The global pandemic disrupted our developmental process. In an instant, our tried and tested leadership model was interrupted and for a short time the Corps was dispersed to 4400 locations around the world. In this environment our Cadets were void of those critical developmental engagements in the barracks, in the classrooms, and on the athletic fields that help them understand themselves and increase their commitment to the West Point and Army values. Our plebes are the most vulnerable to the effects of losing the inspiration and accountability of an in person cohesive team.

Even though the environment changed, there is still no excuse for the actions of these Cadets; their actions are antithetical to the same honor code upheld by generations of USMA graduates.

These Cadets were notified of the allegations in May, and not incepted into the Honor System until September because the Corps was away from the Academy grounds. The Class of 2021 Honor Committee returned to West Point in August to receive training and to begin processing other cases already incepted. The Honor Committee is handling every case in compliance with the established sequence that ensures due process for every accused Cadet. Barring unforeseen circumstances, we expect all cases related to this cheating incident to be complete by April 2021.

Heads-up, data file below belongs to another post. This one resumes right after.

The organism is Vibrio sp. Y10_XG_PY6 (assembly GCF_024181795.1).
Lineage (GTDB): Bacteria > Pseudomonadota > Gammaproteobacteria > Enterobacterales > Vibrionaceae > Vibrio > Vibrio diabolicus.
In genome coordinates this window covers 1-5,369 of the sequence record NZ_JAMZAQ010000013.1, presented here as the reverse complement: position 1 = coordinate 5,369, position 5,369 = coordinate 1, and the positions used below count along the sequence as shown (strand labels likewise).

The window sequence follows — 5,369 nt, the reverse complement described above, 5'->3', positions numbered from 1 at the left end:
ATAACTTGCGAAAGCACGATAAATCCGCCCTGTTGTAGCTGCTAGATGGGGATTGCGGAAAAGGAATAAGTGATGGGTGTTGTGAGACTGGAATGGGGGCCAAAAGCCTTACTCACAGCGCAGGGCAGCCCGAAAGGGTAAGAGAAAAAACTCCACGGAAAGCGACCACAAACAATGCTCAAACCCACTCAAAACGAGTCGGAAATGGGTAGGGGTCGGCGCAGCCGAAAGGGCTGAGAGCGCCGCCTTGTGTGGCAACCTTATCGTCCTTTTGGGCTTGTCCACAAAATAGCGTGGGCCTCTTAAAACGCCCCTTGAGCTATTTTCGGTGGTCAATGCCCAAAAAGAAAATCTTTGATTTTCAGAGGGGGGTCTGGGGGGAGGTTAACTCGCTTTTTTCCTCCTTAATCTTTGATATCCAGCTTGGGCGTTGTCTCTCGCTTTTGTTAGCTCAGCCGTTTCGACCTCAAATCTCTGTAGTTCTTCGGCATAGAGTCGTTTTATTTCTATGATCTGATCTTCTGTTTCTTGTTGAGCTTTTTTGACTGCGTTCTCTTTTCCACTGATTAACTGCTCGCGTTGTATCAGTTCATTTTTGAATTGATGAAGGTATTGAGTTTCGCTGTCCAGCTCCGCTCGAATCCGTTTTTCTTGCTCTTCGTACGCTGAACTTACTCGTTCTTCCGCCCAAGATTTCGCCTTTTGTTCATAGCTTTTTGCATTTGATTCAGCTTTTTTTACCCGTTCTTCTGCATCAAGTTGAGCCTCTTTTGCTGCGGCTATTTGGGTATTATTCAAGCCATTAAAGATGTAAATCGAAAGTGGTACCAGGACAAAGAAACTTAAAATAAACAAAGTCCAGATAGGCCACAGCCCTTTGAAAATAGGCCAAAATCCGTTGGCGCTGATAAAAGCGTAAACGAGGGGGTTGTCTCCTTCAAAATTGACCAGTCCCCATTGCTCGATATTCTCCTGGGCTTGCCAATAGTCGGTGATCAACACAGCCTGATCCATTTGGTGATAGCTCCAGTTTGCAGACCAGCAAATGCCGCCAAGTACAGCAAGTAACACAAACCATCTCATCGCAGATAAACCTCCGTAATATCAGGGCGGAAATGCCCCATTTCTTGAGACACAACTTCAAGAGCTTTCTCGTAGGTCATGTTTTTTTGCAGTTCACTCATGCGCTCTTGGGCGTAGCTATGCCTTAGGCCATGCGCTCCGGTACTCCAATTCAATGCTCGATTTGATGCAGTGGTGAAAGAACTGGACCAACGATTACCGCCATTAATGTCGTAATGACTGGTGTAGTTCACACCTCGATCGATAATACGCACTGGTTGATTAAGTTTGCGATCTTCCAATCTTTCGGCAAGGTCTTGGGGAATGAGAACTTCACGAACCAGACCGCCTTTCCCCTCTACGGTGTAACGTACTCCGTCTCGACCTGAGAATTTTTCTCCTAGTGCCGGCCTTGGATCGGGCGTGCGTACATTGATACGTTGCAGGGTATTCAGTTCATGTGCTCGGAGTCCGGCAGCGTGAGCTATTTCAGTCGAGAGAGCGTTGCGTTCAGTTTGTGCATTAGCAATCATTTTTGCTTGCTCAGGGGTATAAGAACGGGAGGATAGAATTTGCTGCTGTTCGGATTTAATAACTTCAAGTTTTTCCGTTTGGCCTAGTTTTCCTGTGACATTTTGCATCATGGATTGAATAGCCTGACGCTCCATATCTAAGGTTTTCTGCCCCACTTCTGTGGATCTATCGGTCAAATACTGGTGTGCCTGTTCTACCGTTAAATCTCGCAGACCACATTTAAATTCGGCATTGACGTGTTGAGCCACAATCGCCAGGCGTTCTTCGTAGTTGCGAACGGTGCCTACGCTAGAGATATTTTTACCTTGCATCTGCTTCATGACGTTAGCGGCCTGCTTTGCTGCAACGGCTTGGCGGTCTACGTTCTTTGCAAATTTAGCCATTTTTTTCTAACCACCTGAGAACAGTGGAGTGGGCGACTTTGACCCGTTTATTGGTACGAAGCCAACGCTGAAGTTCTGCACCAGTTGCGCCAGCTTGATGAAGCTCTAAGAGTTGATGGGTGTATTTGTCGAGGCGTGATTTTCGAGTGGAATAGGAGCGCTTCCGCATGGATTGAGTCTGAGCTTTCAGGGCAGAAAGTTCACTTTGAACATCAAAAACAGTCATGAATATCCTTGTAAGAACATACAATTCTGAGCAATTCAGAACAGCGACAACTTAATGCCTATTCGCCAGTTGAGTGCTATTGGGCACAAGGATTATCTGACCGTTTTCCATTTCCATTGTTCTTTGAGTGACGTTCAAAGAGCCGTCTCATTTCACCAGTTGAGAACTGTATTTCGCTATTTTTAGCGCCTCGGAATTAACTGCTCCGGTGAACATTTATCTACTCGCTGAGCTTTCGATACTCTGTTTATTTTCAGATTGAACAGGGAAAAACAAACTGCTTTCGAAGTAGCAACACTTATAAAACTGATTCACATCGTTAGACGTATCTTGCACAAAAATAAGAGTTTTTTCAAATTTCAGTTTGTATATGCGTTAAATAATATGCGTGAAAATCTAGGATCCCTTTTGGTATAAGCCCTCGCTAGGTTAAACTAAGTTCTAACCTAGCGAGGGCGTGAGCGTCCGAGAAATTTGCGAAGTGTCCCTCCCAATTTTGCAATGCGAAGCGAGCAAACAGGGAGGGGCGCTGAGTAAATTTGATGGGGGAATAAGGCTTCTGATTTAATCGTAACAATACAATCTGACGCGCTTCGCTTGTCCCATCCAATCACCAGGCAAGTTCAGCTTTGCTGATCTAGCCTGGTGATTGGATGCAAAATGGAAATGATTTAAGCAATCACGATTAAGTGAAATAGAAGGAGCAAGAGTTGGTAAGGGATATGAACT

As many of you know, over time the Honor System has changed from an attritional model to a developmental model. Since the publication of the findings of the Borman Commission in 1976, Superintendents have used discretion regarding separation for an Honor violation.

In the Spring of 2016, the Academy developed the Willful Admission Process (WAP) to encourage Cadets to take responsibility for their actions and reduce the barriers to reporting honor violations. In addition to losing rank and privileges, all Cadets granted discretion are enrolled in the Special Leader Development Program for Honor (SLDP-H). SLDP-H requires completion of a rigorous program of personal reflection and growth that is roughly equivalent to a 2.0 credit course. They do so under the tutelage of an assigned developmental coach who volunteers about 50 hours of coaching. If Cadets do not demonstrate growth in SLDP-H, they will be separated from the Academy.